The next hearing is scheduled for February 23.
Mr Kejriwal, despite being urged by the judge to argue his case, said he would rather go to jail than apply for bail because he believes he is being politically persecuted for taking on the government. Mr Kejriwal was wearing his "main hoon aam aadmi" topi in court.
"We confess to violating Section 144," he said defiantly court. Section 144 of the Criminal Procedure Code bans groups larger than five from gathering as a precaution for maintaining law and order.
The co-founder of Mr Kejriwal's Aam Aadmi Party, lawyer-activist Prashant Bhushan told the judge, "The imposition of Section 144 is a violation of fundamental rights to protest peacefully in a democracy."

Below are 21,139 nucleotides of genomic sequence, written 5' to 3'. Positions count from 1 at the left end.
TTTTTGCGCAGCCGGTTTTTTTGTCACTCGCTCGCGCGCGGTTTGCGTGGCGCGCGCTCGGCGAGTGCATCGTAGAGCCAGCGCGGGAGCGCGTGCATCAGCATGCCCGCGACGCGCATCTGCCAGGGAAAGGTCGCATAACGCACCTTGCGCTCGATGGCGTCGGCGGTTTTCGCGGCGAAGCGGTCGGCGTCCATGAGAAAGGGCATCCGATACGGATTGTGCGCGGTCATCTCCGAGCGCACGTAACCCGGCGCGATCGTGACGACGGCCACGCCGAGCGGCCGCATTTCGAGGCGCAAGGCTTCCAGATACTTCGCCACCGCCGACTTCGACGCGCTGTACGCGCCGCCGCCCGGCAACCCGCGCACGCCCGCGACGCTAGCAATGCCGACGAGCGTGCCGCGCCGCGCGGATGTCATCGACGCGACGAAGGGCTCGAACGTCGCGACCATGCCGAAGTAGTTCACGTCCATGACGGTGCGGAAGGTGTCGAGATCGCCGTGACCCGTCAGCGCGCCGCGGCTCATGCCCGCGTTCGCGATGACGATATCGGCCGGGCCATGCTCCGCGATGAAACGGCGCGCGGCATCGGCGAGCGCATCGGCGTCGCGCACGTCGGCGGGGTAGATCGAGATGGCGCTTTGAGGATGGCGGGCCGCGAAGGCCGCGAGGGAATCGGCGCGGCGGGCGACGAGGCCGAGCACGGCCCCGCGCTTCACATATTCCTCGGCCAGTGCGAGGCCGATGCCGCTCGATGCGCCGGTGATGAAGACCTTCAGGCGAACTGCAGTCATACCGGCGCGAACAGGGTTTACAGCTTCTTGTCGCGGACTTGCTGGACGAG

In August last year, Mr Kejriwal and his associates led a demonstration towards Dr Manmohan Singh's home demanding his resignation over an alleged coal scam. A report by the government's auditor or CAG said that the country had lost upto 1.856 lakh crores because coal fields had been allotted to private firms without adequate transparency. For three of the four years in question, the Prime Minister held direct charge of the Coal Ministry.
Coal-Gate, as it was named, adrenalised Mr Kejriwal's campaign against the government, which he charges with indefatigable corruption. The police had at the time banned large groups from gathering near the PM's home.